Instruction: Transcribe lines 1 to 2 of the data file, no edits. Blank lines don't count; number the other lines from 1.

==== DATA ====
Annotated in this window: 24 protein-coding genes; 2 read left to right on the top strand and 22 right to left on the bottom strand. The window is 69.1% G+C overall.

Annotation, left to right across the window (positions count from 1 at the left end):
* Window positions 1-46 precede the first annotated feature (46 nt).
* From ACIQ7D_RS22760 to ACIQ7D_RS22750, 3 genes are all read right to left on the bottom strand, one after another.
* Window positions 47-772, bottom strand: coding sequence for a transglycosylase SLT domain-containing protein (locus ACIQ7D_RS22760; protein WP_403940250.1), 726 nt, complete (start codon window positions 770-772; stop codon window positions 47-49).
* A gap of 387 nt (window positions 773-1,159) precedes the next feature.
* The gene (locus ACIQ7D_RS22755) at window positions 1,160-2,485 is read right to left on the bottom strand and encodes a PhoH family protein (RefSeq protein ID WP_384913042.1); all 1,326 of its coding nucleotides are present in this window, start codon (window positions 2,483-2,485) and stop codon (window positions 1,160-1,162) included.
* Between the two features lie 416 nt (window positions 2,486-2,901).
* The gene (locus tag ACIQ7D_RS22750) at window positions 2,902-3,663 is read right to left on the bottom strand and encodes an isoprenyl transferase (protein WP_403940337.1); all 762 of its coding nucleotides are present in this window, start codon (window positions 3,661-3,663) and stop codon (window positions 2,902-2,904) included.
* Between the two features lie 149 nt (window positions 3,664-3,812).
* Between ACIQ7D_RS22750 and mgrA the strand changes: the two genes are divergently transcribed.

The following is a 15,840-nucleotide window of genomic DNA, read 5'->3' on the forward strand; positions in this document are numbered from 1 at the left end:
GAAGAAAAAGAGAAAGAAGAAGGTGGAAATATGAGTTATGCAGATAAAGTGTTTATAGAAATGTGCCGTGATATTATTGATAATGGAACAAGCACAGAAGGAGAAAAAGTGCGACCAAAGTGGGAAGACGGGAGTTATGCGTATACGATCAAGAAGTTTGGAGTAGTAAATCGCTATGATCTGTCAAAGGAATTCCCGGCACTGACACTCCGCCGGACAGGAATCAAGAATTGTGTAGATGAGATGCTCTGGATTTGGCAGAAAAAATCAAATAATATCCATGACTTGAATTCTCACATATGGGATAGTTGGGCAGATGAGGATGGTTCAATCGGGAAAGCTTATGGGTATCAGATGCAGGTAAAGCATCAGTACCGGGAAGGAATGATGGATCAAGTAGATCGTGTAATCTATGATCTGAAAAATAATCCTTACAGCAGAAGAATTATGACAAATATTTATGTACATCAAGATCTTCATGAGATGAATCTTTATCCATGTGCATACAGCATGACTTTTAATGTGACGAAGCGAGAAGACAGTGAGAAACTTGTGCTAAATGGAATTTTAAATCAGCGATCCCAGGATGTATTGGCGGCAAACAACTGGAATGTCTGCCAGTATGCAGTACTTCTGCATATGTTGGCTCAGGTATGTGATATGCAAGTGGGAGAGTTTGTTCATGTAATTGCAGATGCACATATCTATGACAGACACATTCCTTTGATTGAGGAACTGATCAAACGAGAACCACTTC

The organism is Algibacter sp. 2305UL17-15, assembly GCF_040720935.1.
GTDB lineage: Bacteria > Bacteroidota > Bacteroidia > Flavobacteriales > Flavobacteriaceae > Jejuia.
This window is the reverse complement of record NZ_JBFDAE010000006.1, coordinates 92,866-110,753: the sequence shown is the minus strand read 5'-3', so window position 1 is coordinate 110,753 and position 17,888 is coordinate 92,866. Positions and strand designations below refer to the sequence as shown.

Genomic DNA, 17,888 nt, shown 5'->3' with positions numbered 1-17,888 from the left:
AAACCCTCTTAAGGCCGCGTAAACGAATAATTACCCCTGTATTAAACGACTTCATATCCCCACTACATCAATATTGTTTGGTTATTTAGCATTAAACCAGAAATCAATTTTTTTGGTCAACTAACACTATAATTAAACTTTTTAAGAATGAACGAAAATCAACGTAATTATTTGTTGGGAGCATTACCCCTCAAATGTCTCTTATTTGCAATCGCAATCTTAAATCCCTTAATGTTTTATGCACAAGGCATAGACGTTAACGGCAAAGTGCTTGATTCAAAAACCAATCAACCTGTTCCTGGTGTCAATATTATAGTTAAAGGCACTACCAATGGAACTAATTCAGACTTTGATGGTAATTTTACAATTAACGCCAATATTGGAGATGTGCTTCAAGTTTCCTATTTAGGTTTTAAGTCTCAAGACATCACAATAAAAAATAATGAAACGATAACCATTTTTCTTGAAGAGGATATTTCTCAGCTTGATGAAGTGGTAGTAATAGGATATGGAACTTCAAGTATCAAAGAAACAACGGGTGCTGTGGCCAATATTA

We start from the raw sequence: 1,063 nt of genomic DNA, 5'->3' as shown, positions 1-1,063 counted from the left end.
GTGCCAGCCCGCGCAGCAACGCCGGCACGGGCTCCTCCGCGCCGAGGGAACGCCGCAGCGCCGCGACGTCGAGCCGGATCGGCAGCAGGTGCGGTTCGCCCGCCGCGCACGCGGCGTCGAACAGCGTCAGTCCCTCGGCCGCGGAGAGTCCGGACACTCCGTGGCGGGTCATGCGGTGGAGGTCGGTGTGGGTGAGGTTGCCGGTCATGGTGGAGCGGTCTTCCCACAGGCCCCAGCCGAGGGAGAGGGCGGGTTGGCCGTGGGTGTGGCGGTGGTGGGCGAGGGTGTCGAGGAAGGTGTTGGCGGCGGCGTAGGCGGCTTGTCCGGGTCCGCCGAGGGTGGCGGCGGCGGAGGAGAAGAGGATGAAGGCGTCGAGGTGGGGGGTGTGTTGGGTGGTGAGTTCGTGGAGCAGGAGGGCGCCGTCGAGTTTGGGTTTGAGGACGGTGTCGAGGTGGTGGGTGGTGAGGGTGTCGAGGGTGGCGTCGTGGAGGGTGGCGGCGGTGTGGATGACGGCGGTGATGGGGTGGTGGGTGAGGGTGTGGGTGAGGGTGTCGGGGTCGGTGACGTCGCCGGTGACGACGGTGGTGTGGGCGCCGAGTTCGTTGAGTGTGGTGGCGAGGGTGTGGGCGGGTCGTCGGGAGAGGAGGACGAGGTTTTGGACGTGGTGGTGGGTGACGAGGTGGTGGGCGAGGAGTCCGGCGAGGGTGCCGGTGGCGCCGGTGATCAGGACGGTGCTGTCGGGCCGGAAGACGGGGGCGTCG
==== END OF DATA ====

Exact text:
Annotated in this window: 24 protein-coding genes; 2 read left to right on the top strand and 22 right to left on the bottom strand. The window is 69.1% G+C overall.

Annotation, left to right across the window (positions count from 1 at the left end):